Giving Compass' Take:

• Olúfẹ́mi O. Táíwò, Assistant Professor of Philosophy at Georgetown University, discusses the possibility of the Green New Deal exploiting developing countries through what he calls climate colonialism.

• What other challenges could the Green New Deal encounter? How can philanthropists and donors help those who may get negatively impacted?

Here's an article about how the Green New Deal isn't taking climate change seriously. 

The Green New Deal has changed the conversation among progressive Democrats about how to deal with climate change, from simply managing a disaster to how to take advantage of an existential threat to build a more just society.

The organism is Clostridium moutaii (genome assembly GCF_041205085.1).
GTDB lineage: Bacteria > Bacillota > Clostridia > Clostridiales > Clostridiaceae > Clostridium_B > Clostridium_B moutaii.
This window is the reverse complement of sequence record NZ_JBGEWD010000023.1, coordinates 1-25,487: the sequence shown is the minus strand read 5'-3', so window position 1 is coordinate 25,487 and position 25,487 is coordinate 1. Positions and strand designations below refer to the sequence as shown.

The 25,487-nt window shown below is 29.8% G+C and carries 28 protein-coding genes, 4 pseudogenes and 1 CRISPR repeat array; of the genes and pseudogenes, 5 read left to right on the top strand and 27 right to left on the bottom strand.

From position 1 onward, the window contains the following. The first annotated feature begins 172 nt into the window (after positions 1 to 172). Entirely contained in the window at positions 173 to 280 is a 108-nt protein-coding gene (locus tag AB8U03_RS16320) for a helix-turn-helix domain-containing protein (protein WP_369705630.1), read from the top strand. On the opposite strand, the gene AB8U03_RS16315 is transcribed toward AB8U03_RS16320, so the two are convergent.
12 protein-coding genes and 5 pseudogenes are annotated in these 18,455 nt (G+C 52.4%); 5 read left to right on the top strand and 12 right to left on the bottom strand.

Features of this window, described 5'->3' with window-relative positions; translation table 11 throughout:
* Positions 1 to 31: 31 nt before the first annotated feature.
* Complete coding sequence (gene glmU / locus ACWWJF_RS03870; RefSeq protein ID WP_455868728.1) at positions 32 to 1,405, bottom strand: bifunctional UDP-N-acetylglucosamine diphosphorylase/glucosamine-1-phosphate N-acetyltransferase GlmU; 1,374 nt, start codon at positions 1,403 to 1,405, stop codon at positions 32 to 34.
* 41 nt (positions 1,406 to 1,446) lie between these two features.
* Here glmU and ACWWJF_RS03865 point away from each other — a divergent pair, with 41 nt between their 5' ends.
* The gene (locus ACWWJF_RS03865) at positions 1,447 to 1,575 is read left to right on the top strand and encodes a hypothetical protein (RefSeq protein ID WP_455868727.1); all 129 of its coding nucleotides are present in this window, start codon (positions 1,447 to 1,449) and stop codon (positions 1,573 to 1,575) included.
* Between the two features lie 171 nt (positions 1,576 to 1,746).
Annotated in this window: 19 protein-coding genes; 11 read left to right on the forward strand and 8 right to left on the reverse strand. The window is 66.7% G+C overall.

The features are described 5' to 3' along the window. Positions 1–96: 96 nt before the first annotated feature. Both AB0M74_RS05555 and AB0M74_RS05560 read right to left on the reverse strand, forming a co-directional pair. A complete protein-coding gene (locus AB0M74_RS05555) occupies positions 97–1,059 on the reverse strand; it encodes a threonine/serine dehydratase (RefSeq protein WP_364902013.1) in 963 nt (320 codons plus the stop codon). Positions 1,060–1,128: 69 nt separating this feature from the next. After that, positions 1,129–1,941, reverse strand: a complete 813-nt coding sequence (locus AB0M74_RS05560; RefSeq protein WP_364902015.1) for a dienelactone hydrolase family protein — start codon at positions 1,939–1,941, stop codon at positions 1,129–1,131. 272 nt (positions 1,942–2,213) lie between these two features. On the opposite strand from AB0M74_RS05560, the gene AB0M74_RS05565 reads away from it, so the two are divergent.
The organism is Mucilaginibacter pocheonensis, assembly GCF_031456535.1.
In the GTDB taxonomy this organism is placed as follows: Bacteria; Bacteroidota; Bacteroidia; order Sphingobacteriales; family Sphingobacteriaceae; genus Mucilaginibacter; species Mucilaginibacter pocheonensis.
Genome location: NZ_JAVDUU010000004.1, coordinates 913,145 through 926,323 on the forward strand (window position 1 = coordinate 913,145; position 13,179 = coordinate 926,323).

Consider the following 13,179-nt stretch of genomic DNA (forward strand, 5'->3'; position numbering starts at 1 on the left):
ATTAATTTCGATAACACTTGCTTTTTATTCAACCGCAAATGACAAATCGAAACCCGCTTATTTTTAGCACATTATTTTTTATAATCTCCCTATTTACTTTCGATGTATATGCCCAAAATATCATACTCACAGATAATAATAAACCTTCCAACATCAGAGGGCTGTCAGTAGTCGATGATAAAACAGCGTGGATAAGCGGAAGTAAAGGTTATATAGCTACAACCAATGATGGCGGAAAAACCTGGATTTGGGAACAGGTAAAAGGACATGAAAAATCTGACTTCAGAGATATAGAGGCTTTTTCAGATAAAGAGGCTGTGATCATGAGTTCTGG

However, should this legislative concept be transformed from the hypothetical framework it is today into actual policies, some of the solutions it engenders could make global inequality worse. As a scholar of colonialism, I am concerned that the Green New Deal could exacerbate what scholars like sociologist Doreen Martinez call climate colonialism – the domination of less powerful countries and peoples through initiatives meant to slow the pace of global warming.

Read the full article about the Green New Deal potentially exploiting developing countries by Olúfẹ́mi O. Táíwò at The Conversation